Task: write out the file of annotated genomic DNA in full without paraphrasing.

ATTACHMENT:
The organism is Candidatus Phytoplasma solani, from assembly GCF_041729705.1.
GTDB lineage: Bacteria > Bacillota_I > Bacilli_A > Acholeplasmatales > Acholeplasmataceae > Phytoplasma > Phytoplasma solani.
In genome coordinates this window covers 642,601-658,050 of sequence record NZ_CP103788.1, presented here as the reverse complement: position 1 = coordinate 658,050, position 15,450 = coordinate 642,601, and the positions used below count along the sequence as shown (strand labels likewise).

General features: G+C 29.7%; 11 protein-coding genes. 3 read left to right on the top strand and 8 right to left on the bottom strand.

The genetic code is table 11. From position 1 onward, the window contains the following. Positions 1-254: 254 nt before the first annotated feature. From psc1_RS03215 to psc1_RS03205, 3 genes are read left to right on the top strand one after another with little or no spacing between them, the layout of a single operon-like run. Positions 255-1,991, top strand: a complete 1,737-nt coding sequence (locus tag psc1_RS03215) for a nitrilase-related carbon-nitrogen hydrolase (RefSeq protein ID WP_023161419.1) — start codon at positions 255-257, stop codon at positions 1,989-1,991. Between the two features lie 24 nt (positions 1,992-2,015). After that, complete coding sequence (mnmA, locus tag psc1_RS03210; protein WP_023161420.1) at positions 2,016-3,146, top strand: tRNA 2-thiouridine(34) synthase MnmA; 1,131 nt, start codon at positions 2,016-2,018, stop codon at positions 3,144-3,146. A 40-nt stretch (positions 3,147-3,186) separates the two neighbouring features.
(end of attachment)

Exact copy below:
The organism is Candidatus Phytoplasma solani, from assembly GCF_041729705.1.
GTDB lineage: Bacteria > Bacillota_I > Bacilli_A > Acholeplasmatales > Acholeplasmataceae > Phytoplasma > Phytoplasma solani.
In genome coordinates this window covers 642,601-658,050 of sequence record NZ_CP103788.1, presented here as the reverse complement: position 1 = coordinate 658,050, position 15,450 = coordinate 642,601, and the positions used below count along the sequence as shown (strand labels likewise).

General features: G+C 29.7%; 11 protein-coding genes. 3 read left to right on the top strand and 8 right to left on the bottom strand.

The genetic code is table 11. From position 1 onward, the window contains the following. Positions 1-254: 254 nt before the first annotated feature. From psc1_RS03215 to psc1_RS03205, 3 genes are read left to right on the top strand one after another with little or no spacing between them, the layout of a single operon-like run. Positions 255-1,991, top strand: a complete 1,737-nt coding sequence (locus tag psc1_RS03215) for a nitrilase-related carbon-nitrogen hydrolase (RefSeq protein ID WP_023161419.1) — start codon at positions 255-257, stop codon at positions 1,989-1,991. Between the two features lie 24 nt (positions 1,992-2,015). After that, complete coding sequence (mnmA, locus tag psc1_RS03210; protein WP_023161420.1) at positions 2,016-3,146, top strand: tRNA 2-thiouridine(34) synthase MnmA; 1,131 nt, start codon at positions 2,016-2,018, stop codon at positions 3,144-3,146. A 40-nt stretch (positions 3,147-3,186) separates the two neighbouring features.